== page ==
Social Justice Lawsuits in the 21st Century

In this day and age, social justice in different forms is on the frontline in the United States in a number of different ways. This includes different types of social justice lawsuits filed in courts across the United States. Understanding the essentials and mechanics of social justice lawsuits coupled with the impact this type of litigation can and does have on society is crucial to better appreciate movement and change associated with potentially transformative issues.

Definition of Social Justice Lawsuits

From a technical standpoint, social justice lawsuits are defined as litigation arising from a philosophical and political theory that asserts there are dimensions associated with justice more broadly that transcends existing civil or criminal law. This type of litigation is also said to take on issues that tend to transcend or take on existing, more traditional societal, legal, or moral frameworks. Social justice lawsuits tend to focus on relationships between societal or community groups. The broader focus is beyond seeking justice for a particular individual.

“Hottest” Social Issues Leading to Litigation and Other Action

Coming to a better understanding of the goals, objectives, and merits of social justice lawsuits is achieved by considering nine categories in which this type of activity is most noticeable at this juncture in time. Yeshiva University of New York has explored social justice activity during the past couple of years, including activity in the courts as well as community and societal action more generally:

social justice and diversity

  • Voting rights
  • Climate change and justice
  • Healthcare
  • Refugees
  • Racial justice
  • Income disparity
  • Gun violence
  • Food insecurity and hunger
  • Equality (racial, gender, etc.)

This certainly is a fluid list that is subject to change, alterations that truly can occur on a proverbial dime. What are “hot” underpinning issues in social justice lawsuits at one slice in time may be outpaced by another matter of societal impact with the passing of very little time.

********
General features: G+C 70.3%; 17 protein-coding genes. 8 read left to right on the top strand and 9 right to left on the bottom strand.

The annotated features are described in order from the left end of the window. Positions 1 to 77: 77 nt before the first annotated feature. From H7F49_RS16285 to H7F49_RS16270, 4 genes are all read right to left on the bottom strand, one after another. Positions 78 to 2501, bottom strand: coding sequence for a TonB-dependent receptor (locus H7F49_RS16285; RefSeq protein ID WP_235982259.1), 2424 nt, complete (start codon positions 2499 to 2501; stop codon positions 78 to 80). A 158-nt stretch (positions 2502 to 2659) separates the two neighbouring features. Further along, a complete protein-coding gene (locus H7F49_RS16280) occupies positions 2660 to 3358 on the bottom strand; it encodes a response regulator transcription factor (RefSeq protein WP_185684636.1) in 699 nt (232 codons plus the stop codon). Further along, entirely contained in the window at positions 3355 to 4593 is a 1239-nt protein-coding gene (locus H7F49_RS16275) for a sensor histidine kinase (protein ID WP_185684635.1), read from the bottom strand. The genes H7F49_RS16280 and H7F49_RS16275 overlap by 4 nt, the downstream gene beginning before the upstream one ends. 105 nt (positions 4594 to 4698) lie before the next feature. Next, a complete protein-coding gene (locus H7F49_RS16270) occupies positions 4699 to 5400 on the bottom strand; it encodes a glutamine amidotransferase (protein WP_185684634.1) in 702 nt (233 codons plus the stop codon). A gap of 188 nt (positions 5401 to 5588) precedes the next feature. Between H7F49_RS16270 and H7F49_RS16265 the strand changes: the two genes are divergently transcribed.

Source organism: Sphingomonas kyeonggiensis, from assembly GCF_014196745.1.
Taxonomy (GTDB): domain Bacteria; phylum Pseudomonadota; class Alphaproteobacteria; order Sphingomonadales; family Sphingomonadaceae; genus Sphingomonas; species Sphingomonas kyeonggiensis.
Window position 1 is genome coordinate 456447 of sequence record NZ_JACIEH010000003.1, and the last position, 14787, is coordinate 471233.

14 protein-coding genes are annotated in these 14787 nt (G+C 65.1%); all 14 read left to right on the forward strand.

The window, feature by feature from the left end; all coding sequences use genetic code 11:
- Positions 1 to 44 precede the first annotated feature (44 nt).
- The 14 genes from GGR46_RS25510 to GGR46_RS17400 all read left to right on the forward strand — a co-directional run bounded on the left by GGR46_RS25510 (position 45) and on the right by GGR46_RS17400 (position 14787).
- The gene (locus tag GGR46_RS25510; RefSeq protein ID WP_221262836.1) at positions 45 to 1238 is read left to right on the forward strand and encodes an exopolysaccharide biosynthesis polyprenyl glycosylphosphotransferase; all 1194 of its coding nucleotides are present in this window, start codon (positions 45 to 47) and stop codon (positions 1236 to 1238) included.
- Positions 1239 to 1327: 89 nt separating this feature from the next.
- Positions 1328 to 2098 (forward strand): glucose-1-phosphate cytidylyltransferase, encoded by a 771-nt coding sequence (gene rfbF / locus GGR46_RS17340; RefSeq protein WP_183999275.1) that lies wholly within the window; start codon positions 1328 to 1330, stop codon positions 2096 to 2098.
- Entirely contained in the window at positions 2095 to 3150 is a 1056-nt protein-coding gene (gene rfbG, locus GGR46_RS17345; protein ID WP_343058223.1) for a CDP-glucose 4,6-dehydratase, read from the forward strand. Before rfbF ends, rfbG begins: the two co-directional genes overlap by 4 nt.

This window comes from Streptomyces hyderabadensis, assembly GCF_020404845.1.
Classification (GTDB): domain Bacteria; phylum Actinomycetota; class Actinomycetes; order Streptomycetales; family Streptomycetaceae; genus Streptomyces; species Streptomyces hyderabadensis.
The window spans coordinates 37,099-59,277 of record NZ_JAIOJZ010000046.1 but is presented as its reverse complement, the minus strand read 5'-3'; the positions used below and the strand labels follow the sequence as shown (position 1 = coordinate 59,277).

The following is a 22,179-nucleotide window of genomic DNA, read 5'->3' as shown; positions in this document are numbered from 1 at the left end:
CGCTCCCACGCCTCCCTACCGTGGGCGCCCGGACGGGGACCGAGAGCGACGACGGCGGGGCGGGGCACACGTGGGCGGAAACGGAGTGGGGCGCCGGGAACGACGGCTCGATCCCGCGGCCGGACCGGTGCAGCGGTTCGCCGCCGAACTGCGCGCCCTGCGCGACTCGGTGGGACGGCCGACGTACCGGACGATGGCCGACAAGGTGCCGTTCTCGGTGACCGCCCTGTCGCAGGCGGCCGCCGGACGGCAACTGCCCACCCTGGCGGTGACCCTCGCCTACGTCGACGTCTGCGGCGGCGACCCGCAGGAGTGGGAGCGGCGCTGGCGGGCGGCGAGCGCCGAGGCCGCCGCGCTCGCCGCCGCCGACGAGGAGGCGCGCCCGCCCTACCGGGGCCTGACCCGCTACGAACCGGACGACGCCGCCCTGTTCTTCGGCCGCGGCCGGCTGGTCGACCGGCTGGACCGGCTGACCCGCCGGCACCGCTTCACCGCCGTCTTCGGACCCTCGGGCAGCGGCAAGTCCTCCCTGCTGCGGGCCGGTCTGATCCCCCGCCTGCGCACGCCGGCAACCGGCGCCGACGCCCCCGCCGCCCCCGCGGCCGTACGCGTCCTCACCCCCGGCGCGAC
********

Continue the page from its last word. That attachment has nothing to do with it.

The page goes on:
History of Social Justice Lawsuits

The term “social justice lawsuit” is of a rather recent origin. With that said, what can be classified as social justice lawsuits are far from being new judicial actions. The reality is that social justice issues of different types have long be litigated in the United States judicial system. Indeed, cases with what we now know as social justice lawsuits transcend the very existence of the United States and can be found in judicial actions extending back into and beyond the colonial period on this continent.

A prime example of historical social justice lawsuits can be found during the Civil Rights Movement during the 1950s, 1960s, and 1970s. A prime example is the case of Brown v. Board of Education, litigation which specifically challenged the doctrine of separate but equal in Topeka, Kansas public schools but when ultimately resolved in the US Supreme Court had broad and lasting implications across the nation, throughout society at large.

Criminal Cases with Social Justice Impact

In addition to civil lawsuits that may have been filed to assert the rights of specific plaintiffs or aggrieved persons, certain criminal cases do have broader impact on the social justice front. Although not specifically social justice lawsuits, these types of criminal cases bear mentioning here. The reality is that in some instances, certain criminal cases with a broader societal reach beyond the prosecution of a specific defendant lead to not only community movements but actual social justice lawsuits.

The prosecution of former Minneapolis police officer Derek Chauvin, convicted in the death of George Floyd, appears to be precisely this type of criminal case. What now legally can be classified as the murder of George Floyd has not only spawned intense societal response on the community level but has also resulted in the movement of legislation on the national, state, and local level. As happens when new legislation is enacted, including on issues involving social justice like criminal justice or police reform, lawsuits will follow in the wake. Oftentimes these lawsuits result in significant societal change in the process of affirming laws and ordinances that arise as the result of particular criminal prosecutions.

How Social Justice Lawsuits can be Transformative

In summary, social justice lawsuits have a true ability to be transformative. The impact this type of litigation had on the Civil Rights Movement already has been noted.

More recently in the United States, social justice lawsuits have also been integral in advancing the rights of members of the LGBTQ+ community. From same-sex marriage to protecting the employment-related rights of transgender individuals, lawsuits have been at the heart of advancements.

With the focus on the criminal justice system today, including racial disparity within that system, social justice lawsuits are expected to become more commonplace. As noted previously, social justice litigation is likely to arise from criminal prosecutions.

The judicial system has long been a part of the process of making societal change. This role of courts in the United States is expected to continue apace into the 21st century.